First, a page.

What we do know, is that these sacred objects were used to miraculously translate ancient records. With the Interpreters, Mosiah1 translated the large Jaredite stone (Mosiah 1:20), and his grandson King Mosiah2 also had the gift of translation to interpret the 24 Jaredite plates (Mosiah 21:28). In 1828, Joseph Smith inherited these same sacred devices to translate the Book of Mormon by the gift and power of God. One day, when the Gentiles have “become clean before the Lord” (Ether 4:6), perhaps God will once again authorize the use of seers to translate the sealed vision of the brother of Jared.

Further Reading

Book of Mormon Central. “Which Nephite King Had the Gift of Interpretation? (Mosiah 21:28).” KnoWhy 99 (May 13, 2016).

Mackay, Michael Hubbard and Nicholas J. Frederick. “Seer Stones of the Book of Mormon.” In Joseph Smith’s Seer Stones. Salt Lake City and Provo, UT: Deseret Book and Brigham Young University Religious Studies Center, 2016, 89–110.

Bradley, Don. The Lost 116 Pages: Reconstructing the Book of Mormon’s Missing Stories. Salt Lake City, UT: Greg Kofford Books, 2019, 254–258.

Tvedtnes, John A. “Unanswered Questions in the Book of Mormon.” In The Most Correct Book: Insights from a Book of Mormon Scholar, 317–327. Salt Lake City: Cornerstone Publishing, 1999.

3. The Nature of the Interpreters


Replica made by Brian Westover, photo by Daniel Smith

Replica made by Brian Westover, photo by Daniel Smith

Joseph Smith described the Urim and Thummirn as "two transparent stones set in the rim of a [silver] bow fastened to a breast plate" (Joseph Smith—History 1:35). The Lord described them to the brother of Jared as “two stones” (Ether 3:23). Alma the Younger instructed his son Helaman that the interpreters would function to bring the wickedness of the Jaredites “out of darkness unto light” (Alma 37:25).

It’s clear that these devices were translucent stones that functioned to translate ancient records by the gift and power of God and to bring things “to light.” These interpreters have a number of meaningful parallels with the biblical Urim and Thummim.

Both the interpreters and the biblical Urim and Thummim were paired with a ceremonial breastplate. Both items were apparently used as oracular devices for receiving revelation from God. Both items likely functioned with some sort of illumination. The Nephite interpreters cause the Book of Mormon translation to “shine forth out of darkness” (Mormon 8:16) and the biblical Urim and Thummim translate to “lights and perfections” in Hebrew. One Biblical scholar believes that the Urim and Thummim would illuminate letters as part of receiving revelation.

While the Nephite interpreters and the biblical Urim and Thummim aren’t the same, they do teach an important lesson. It shows how God often uses similar means of revelation to communicate to his prophets in different times and circumstances. As KnoWhy 417 explains, “This shows how God often communicates to his prophets in similar, yet not exactly the same, ways. As Nephi declared, God speaks ‘unto men according to their language, unto their understanding’ (2 Nephi 31:3).”

Further Reading

Book of Mormon Central. “Were Joseph Smith’s Translation Instruments Like the Israelite Urim and Thummim? (Alma 37:24).” KnoWhy 417 (March 20, 2018).

Hoskisson, Paul Y. “Urim and Thummim.” In Encyclopedia of Mormonism, Edited by Daniel H. Ludlow.

Spencer, Stan. “What Did the Interpreters (Urim and Thummim) Look Like?Interpreter: A Journal of Latter-day Saint Faith and Scholarship 33 (2019): 223–256.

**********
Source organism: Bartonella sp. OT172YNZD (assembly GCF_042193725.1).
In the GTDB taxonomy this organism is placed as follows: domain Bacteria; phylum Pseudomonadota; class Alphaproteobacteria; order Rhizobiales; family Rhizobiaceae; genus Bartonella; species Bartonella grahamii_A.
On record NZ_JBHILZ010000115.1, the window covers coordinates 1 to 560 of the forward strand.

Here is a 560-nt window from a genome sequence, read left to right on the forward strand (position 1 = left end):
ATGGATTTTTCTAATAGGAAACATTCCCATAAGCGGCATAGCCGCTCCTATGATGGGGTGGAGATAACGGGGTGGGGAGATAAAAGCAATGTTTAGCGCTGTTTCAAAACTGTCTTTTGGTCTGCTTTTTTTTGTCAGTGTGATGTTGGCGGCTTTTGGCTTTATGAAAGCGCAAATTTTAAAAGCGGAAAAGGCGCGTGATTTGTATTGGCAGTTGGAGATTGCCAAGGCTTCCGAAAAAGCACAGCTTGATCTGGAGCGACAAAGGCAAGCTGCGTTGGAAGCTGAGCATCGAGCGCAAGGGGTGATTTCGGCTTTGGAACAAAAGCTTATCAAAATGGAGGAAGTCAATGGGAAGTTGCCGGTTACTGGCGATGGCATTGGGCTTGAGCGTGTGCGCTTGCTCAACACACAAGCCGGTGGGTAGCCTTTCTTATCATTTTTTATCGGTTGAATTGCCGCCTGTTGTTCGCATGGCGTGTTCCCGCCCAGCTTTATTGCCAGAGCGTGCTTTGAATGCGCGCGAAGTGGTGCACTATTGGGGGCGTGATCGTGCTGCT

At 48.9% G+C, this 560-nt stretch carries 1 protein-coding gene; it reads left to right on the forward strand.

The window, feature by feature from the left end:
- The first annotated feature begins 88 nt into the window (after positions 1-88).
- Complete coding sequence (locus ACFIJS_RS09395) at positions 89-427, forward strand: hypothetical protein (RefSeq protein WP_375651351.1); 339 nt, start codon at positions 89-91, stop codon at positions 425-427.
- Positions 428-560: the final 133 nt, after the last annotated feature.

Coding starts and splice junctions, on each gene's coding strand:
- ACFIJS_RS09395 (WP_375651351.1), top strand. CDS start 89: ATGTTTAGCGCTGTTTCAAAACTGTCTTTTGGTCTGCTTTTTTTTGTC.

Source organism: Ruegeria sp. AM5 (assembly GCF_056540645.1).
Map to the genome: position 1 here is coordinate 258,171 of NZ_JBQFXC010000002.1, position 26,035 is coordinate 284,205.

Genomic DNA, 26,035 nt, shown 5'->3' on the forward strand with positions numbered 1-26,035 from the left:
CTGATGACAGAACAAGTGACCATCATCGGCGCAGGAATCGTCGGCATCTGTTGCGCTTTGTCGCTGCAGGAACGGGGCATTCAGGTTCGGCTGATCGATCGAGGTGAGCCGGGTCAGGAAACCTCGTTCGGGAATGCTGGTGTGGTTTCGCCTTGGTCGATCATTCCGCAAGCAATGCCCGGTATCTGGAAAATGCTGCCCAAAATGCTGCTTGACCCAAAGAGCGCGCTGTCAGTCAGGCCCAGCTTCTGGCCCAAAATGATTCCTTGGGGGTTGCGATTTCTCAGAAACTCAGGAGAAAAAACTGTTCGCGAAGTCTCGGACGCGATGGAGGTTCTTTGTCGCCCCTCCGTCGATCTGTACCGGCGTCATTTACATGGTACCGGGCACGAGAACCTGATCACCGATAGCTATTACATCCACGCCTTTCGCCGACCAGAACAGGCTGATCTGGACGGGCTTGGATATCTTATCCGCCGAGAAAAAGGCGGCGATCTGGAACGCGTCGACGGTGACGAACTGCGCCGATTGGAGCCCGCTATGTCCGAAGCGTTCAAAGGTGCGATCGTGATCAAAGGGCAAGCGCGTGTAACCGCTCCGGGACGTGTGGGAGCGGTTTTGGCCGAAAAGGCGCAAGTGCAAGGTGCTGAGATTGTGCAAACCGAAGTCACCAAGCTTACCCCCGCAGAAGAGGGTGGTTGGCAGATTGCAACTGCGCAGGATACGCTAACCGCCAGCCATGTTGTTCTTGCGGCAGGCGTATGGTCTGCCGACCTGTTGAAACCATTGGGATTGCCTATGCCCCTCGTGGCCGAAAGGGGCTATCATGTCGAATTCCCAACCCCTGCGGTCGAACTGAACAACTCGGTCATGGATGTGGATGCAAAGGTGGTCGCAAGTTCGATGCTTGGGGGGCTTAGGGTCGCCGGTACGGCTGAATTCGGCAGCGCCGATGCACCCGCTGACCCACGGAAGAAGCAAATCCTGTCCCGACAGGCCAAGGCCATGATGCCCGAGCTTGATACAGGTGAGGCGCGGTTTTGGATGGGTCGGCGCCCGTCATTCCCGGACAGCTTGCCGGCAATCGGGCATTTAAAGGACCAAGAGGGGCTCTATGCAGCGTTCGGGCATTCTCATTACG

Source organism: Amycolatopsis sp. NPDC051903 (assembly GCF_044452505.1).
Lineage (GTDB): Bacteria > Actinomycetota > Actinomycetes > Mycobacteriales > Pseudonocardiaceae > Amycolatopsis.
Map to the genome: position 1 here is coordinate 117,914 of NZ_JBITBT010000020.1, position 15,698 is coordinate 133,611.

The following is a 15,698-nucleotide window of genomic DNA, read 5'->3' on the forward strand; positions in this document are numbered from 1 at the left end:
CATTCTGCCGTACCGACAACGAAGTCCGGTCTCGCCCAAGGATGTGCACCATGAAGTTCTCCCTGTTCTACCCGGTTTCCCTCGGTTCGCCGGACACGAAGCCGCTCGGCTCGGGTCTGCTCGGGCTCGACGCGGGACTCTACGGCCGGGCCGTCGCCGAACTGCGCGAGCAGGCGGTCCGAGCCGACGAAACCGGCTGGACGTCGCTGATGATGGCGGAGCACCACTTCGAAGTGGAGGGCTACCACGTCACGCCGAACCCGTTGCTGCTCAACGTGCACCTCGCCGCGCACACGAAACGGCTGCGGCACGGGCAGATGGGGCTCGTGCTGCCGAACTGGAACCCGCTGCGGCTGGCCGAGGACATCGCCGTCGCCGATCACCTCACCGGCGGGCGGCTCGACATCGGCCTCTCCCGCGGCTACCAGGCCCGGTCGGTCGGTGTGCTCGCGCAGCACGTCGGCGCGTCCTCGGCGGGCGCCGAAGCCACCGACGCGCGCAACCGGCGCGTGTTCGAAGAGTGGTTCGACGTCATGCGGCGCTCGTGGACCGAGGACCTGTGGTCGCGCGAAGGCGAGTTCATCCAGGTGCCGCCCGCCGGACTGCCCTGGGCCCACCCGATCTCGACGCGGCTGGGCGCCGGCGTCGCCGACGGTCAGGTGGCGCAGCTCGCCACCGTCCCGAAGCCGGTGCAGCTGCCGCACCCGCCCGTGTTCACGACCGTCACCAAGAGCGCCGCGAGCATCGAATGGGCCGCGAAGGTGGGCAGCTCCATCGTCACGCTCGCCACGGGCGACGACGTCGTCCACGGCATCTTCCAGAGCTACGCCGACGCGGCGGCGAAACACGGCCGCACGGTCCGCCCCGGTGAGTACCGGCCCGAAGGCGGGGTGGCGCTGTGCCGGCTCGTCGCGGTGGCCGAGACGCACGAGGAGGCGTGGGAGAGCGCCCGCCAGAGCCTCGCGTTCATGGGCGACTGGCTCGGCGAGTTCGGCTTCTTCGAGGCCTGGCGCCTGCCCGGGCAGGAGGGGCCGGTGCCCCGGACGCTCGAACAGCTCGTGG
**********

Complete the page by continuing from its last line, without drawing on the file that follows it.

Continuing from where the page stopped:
4. Why Did Joseph Smith Use a Seer Stone?


“Joseph with the Seer Stone” by Gary Ernest Smith via foursquareart.com

“Joseph with the Seer Stone” by Gary Ernest Smith via foursquareart.com

In Mosiah 8:18, Ammon explains that “God has provided a means that man, through faith, might work mighty miracles.” We learn in the Book of Mormon and in Church History that God uses small and simple means to bring about mighty works. These divine “means” have come in different forms throughout scriptural history. Sometimes God works through a brazen serpent, a bit of clay, the Urim and Thummim, or seer stones. Sometimes God even works through us.

Joseph Smith used both the Nephite Interpreters and his individual seer stone in the translation of the Book of Mormon. The practice of using stones or glass to receive divine revelation is found in many cultures, including among the ancient Israelites and Maya. Though we may ultimately never fully understand the nature of the Book of Mormon’s translation, Joseph repeatedly testified that he translated the plates by the gift and power of God.

Further Reading

Book of Mormon Central. “Why Was a Stone Used as an Aid in Translating the Book of Mormon? (Alma 37:23).” KnoWhy 145 (July 18, 2016).

Book of Mormon Central. “Why Did the Book of Mormon Come Forth as a Miracle? (2 Nephi 27:23).” KnoWhy 273 (February 10, 2017).

Book of Mormon Central. “Did a “Magic World View” Influence the Coming Forth of the Book of Mormon? (2 Nephi 27:26).” KnoWhy 538 (October 31, 2019).

Rappleye, Neal. “The ‘Means of a Seer.’” Studio et Quoque Fide (April 25, 2010).

Conclusion

Seer stones in the Book of Mormon and in Church History are fascinating. They hearken back to the days of ancient Israel when the High Priest would use the Urim and Thummim to divine the will of the Lord. The Nephites continued that tradition and used the gift and power of God to translate ancient records. Joseph Smith then inherited these sacred emblems of kingship and priesthood in his role as prophet of the Restoration.

While there is still much we do not know about the use and origin of the interpreters and seer stones, we can look to our current Prophet, Seer, and Revelator Russell M. Nelson for guidance in today’s world. We can also receive personal revelation for our lives. We can divine God’s will for us. We look into the past and have the Holy Ghost whisper lessons for us to learn. We can prayerfully look to the future and receive guidance to direct us as we move forward.